More than a year after facing multiple sexual misconduct allegations, chef and restaurateur Mario Batali will no longer profit from any of his restaurants, The New York Times reported Wednesday.
The family of famed Italian chef Lidia Bastianich, which partnered with Batali on a number of restaurants under the Batali & Bastianich Hospitality Group, said Wednesday that they had bought out Batali’s shares, severing ties with him.
Batali “will no longer profit from the restaurants in any way, shape or form,” her daughter, Tanya Bastianich Manuali, said in a statement to the Times. Bastianich Manuali’s brother, Joe Bastianich, had been Batali’s primary business partner.
“I have reached an agreement with Joe and no longer have any stake in the restaurants we built together. I wish him the best of luck in the future,” Batali said in a statement to the Times.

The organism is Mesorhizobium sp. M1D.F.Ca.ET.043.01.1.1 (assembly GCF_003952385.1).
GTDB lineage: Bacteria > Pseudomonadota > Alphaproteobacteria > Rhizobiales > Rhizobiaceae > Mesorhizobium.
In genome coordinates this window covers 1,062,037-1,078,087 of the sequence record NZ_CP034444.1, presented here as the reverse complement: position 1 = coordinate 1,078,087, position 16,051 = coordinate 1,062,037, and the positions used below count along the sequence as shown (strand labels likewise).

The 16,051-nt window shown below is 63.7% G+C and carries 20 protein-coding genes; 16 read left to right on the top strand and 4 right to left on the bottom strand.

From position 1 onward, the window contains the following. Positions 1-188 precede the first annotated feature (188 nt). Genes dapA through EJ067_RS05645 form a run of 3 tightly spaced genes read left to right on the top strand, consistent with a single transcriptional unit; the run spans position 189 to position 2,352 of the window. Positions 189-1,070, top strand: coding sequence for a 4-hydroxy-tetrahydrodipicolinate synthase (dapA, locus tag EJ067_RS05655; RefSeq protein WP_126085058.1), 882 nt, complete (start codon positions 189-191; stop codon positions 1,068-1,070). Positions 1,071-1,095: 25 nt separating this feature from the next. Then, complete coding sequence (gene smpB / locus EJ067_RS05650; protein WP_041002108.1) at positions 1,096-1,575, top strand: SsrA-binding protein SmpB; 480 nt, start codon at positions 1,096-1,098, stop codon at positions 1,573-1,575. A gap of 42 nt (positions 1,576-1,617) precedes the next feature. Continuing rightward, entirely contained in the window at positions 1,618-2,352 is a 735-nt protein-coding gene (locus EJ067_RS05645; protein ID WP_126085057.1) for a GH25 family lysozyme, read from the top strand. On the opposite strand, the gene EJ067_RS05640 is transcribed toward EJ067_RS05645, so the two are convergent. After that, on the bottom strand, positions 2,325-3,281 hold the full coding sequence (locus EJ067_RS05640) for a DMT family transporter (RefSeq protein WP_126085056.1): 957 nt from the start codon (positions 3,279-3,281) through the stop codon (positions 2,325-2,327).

In December 2017, amid the Me Too movement, multiple women accused Batali of sexual misconduct, including harassment and assault.
Soon after, Batali stepped down from day-to-day operations at his restaurants, and ABC fired him from his role as co-host of “The Chew.”
In May, New York police launched an investigation into sexual assault claims from two more women, which included drugging and raping them.
In responding to the initial allegations, Batali famously issued an apology that ended with a recipe for cinnamon rolls.
Representatives for the Bastianich family did not immediately respond to a HuffPost request for comment.
Need help? Visit RAINN’s National Sexual Assault Online Hotline or the National Sexual Violence Resource Center’s website.
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